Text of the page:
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Jean deJarnat, 1680-1760

The origin of the family name is French.  Though there are many spellings in use in the United States, all of the names are descended from the first ancestor in America, Jean (John) deJarnat.  Jean was born around 1680 in La Rochelle, France.  He was the son of Samuel deJarnat.  He married Mary Mumford after his arrival in America.  John and Mary had 7 children, all with their name spelled "DeJarnette".  John died in 1760 in King William, Virginia.

Jean deJarnat was Huguenot.  He left France after the revocation of the Edict of Nantes by way of the Port of La Rochelle.  After the revocation of the Edict of Nantes in 1685, great masses of Huguenots left France.  Some remained in Holland while others went to England.  Great numbers emigrated to America.  All of those going to American had to touch at an English port to get permission before proceeding.  In 1699, 600 settlers arrived in Gloucester County, Virginia under the leadership of Phillip DaRichbourg.  Young Jean deJarnat was among this group.

The fact that Jean wrote deJarnat as his name, signifies the family belonged to the French Nobility.  In the "Nobilaiare Universal DeFrance", the name is known as "Jarno (de)".  First mention of the name is on March 24, 1454 when Jean deJarno acquired the land of the Seguiniere.  In 1544, Marc deJarno received the Order of Saint-Jean of Jerusalem, thus acquiring Nobility.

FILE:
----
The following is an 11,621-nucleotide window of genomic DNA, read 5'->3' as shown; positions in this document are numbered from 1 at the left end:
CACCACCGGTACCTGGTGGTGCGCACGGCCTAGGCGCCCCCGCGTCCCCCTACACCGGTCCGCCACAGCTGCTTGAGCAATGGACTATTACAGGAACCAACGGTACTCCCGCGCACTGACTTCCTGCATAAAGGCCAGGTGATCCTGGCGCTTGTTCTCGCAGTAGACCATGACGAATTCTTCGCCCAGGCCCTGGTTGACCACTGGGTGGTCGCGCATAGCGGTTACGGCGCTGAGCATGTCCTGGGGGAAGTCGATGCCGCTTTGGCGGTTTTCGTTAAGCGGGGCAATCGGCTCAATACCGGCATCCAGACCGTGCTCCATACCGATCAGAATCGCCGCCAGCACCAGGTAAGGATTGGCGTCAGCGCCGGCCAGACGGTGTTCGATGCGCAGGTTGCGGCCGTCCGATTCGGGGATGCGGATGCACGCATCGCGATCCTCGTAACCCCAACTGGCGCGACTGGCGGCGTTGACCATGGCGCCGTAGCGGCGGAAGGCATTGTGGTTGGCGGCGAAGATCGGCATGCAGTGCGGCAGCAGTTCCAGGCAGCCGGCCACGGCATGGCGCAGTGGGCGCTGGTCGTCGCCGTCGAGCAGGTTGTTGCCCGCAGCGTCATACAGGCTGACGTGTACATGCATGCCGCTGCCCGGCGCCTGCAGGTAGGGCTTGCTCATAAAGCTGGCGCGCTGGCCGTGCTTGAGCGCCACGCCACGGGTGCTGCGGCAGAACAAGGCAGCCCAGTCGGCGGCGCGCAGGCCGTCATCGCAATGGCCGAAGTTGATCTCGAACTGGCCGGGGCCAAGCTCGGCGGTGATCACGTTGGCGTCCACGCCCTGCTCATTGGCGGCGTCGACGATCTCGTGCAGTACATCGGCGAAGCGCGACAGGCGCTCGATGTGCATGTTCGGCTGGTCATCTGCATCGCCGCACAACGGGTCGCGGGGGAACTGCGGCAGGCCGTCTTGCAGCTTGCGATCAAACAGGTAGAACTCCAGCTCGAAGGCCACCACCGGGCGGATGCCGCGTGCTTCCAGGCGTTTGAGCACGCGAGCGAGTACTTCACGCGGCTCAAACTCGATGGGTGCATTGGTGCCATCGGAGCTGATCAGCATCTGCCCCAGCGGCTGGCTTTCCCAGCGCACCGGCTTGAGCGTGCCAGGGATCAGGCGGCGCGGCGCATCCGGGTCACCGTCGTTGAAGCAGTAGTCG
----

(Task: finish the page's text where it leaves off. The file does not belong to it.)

The family estate was an ancient fort at Poitiers.  Marc deJarno was Mayor of Poitiers.

From the origins in Virginia, the DeJarnette descendents spread throughout the United States.  The "Texas DeJarnetts" arrived from Kentucky via Illinois during the mid 1800's and settled south of Fort Worth.  Ira DeJarnett moved to the panhandle area in the late 1800's where Major DeJarnett was born in 1904.  Major, named for a Civil War hero, located in the farming/ranching area north of Lubbock where he married Naomi Rieff and engaged in farming/ranching until his death in 1965.  Major (Mike) and Naomi had two sons, Donald and Kenneth.

Family Coat of Arms

On a blue field are three swans' necks and heads of silver, placed two above one.  The supports are two lions of gold.  The crest has a head and neck of a swan in silver, blanked by two half wings of the same.

Ancestral Family Motto



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This site was last updated 01/02/06